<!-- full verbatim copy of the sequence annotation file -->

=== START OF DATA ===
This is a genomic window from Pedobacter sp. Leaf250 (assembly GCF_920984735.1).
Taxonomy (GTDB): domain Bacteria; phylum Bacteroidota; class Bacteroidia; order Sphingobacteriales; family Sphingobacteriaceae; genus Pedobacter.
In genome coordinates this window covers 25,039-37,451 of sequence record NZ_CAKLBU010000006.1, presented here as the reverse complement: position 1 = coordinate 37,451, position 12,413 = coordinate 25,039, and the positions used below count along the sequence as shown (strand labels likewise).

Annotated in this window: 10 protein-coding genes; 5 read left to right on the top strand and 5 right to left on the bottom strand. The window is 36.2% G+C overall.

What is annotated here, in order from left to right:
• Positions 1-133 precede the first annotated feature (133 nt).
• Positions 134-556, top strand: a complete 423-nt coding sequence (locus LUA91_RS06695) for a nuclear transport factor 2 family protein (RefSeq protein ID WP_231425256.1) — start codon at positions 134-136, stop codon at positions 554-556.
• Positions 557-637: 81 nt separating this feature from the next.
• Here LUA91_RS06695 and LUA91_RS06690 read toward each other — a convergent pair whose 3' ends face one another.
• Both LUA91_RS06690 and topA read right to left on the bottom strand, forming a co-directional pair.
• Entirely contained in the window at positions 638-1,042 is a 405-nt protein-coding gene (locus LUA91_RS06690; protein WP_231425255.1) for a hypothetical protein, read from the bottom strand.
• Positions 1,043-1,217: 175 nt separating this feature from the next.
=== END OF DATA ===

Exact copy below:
This is a genomic window from Pedobacter sp. Leaf250 (assembly GCF_920984735.1).
Taxonomy (GTDB): domain Bacteria; phylum Bacteroidota; class Bacteroidia; order Sphingobacteriales; family Sphingobacteriaceae; genus Pedobacter.
In genome coordinates this window covers 25,039-37,451 of sequence record NZ_CAKLBU010000006.1, presented here as the reverse complement: position 1 = coordinate 37,451, position 12,413 = coordinate 25,039, and the positions used below count along the sequence as shown (strand labels likewise).

Annotated in this window: 10 protein-coding genes; 5 read left to right on the top strand and 5 right to left on the bottom strand. The window is 36.2% G+C overall.

What is annotated here, in order from left to right:
• Positions 1-133 precede the first annotated feature (133 nt).
• Positions 134-556, top strand: a complete 423-nt coding sequence (locus LUA91_RS06695) for a nuclear transport factor 2 family protein (RefSeq protein ID WP_231425256.1) — start codon at positions 134-136, stop codon at positions 554-556.
• Positions 557-637: 81 nt separating this feature from the next.
• Here LUA91_RS06695 and LUA91_RS06690 read toward each other — a convergent pair whose 3' ends face one another.
• Both LUA91_RS06690 and topA read right to left on the bottom strand, forming a co-directional pair.
• Entirely contained in the window at positions 638-1,042 is a 405-nt protein-coding gene (locus LUA91_RS06690; protein WP_231425255.1) for a hypothetical protein, read from the bottom strand.
• Positions 1,043-1,217: 175 nt separating this feature from the next.